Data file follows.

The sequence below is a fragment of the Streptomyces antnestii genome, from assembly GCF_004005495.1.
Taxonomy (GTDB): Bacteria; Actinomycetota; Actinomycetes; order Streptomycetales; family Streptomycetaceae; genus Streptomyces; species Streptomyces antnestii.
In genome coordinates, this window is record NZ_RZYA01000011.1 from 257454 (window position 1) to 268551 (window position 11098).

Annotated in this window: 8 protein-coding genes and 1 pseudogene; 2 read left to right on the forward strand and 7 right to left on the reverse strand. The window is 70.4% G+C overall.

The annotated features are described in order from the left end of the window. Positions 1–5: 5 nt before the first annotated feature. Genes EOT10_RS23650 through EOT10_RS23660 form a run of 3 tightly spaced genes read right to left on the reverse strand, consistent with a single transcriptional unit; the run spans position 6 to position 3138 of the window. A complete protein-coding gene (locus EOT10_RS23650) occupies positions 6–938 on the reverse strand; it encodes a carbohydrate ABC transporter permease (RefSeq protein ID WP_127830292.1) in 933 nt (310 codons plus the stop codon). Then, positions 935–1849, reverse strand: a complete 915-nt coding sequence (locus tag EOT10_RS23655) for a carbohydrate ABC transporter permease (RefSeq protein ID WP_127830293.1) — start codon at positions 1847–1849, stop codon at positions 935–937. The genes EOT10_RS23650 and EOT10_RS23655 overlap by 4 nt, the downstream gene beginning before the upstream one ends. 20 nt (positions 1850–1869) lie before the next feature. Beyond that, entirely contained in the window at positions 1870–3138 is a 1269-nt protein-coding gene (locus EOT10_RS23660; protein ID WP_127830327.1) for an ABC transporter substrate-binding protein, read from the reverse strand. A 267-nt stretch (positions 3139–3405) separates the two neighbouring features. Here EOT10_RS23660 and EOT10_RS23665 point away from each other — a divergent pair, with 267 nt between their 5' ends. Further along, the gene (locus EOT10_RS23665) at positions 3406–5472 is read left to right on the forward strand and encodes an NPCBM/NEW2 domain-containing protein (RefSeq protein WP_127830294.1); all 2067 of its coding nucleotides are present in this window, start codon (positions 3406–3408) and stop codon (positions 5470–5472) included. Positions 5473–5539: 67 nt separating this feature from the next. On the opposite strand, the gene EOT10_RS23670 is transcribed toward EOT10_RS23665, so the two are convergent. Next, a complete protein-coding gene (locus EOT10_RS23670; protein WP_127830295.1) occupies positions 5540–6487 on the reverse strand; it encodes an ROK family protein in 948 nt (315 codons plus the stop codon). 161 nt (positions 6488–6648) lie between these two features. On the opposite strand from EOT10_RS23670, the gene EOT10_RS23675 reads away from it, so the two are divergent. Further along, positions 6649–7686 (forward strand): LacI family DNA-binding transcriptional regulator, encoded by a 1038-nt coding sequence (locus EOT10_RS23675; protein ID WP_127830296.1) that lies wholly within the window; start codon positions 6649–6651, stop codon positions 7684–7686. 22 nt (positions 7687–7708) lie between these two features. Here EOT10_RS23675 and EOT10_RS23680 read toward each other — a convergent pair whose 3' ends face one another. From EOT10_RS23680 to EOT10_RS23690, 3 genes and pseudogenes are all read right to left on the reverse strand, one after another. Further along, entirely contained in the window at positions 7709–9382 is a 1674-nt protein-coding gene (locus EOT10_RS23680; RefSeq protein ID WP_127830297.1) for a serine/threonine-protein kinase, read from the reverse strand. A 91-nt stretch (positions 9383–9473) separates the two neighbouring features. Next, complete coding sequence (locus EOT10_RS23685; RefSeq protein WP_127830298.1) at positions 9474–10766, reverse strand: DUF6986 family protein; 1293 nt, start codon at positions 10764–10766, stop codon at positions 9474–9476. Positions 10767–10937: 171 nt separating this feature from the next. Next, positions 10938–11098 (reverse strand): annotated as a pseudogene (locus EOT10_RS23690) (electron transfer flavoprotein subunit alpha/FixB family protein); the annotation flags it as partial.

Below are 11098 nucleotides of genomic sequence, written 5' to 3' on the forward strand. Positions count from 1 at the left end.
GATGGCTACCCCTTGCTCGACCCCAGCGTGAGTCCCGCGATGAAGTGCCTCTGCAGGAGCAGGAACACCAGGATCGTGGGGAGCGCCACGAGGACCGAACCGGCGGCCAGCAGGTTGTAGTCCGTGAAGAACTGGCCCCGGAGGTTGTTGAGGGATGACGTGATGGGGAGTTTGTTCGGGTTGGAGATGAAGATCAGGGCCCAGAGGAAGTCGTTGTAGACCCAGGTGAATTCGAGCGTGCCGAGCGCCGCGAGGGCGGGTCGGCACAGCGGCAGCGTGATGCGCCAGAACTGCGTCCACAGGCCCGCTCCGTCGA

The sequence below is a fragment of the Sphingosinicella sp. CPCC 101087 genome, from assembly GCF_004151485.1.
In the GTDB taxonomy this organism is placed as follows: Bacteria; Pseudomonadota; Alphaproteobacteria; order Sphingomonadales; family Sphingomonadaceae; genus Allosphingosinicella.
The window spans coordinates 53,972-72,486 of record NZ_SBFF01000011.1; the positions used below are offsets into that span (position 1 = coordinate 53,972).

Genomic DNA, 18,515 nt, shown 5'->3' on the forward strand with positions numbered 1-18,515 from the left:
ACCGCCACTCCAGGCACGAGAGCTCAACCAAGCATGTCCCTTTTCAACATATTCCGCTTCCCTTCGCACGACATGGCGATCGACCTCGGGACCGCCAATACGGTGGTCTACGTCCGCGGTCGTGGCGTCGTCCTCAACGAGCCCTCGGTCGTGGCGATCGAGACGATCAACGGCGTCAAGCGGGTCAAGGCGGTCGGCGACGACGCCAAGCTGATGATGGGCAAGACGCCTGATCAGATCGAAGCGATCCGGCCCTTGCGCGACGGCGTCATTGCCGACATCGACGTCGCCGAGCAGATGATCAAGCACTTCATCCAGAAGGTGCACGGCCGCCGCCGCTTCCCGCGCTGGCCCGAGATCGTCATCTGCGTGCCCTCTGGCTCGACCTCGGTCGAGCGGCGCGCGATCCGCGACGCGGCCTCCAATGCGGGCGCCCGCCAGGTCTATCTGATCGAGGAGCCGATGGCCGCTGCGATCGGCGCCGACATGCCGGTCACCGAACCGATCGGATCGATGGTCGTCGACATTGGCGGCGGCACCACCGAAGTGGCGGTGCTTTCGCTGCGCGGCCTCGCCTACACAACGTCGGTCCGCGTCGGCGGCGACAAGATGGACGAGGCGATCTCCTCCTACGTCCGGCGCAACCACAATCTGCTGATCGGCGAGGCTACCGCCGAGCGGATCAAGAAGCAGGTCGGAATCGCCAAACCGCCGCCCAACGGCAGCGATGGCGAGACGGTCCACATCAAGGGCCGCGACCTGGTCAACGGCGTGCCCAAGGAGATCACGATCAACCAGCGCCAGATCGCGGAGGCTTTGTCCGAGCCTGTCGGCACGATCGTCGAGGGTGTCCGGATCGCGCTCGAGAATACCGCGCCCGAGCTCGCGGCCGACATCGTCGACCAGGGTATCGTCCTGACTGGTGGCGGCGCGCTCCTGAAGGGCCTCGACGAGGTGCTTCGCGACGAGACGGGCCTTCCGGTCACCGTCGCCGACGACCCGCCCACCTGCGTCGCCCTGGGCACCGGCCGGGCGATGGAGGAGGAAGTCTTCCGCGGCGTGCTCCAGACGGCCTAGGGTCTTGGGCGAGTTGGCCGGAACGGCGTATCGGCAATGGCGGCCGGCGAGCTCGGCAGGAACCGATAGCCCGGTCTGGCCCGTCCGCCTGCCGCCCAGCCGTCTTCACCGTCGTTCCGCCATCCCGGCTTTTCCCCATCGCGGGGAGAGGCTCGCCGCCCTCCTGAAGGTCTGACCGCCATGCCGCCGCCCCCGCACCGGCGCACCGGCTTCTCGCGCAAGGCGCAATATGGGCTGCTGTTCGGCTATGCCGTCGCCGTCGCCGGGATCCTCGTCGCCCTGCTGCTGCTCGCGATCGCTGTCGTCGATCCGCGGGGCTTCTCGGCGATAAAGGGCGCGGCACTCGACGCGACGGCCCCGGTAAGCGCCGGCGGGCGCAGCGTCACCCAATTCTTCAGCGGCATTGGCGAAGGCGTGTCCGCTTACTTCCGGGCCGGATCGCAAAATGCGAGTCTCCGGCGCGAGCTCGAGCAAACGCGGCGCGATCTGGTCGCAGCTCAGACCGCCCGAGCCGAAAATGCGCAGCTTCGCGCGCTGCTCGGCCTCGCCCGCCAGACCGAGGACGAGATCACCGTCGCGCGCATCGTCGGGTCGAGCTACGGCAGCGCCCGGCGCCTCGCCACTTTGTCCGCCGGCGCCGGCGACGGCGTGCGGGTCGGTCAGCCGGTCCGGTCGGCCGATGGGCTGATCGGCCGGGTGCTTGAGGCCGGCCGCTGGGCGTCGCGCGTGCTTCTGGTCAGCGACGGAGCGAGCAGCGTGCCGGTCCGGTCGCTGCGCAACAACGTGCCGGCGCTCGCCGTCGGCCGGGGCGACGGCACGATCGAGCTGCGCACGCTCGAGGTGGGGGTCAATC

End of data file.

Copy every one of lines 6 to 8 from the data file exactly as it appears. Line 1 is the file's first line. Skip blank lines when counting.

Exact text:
Below are 11098 nucleotides of genomic sequence, written 5' to 3' on the forward strand. Positions count from 1 at the left end.
GATGGCTACCCCTTGCTCGACCCCAGCGTGAGTCCCGCGATGAAGTGCCTCTGCAGGAGCAGGAACACCAGGATCGTGGGGAGCGCCACGAGGACCGAACCGGCGGCCAGCAGGTTGTAGTCCGTGAAGAACTGGCCCCGGAGGTTGTTGAGGGATGACGTGATGGGGAGTTTGTTCGGGTTGGAGATGAAGATCAGGGCCCAGAGGAAGTCGTTGTAGACCCAGGTGAATTCGAGCGTGCCGAGCGCCGCGAGGGCGGGTCGGCACAGCGGCAGCGTGATGCGCCAGAACTGCGTCCACAGGCCCGCTCCGTCGA

The sequence below is a fragment of the Sphingosinicella sp. CPCC 101087 genome, from assembly GCF_004151485.1.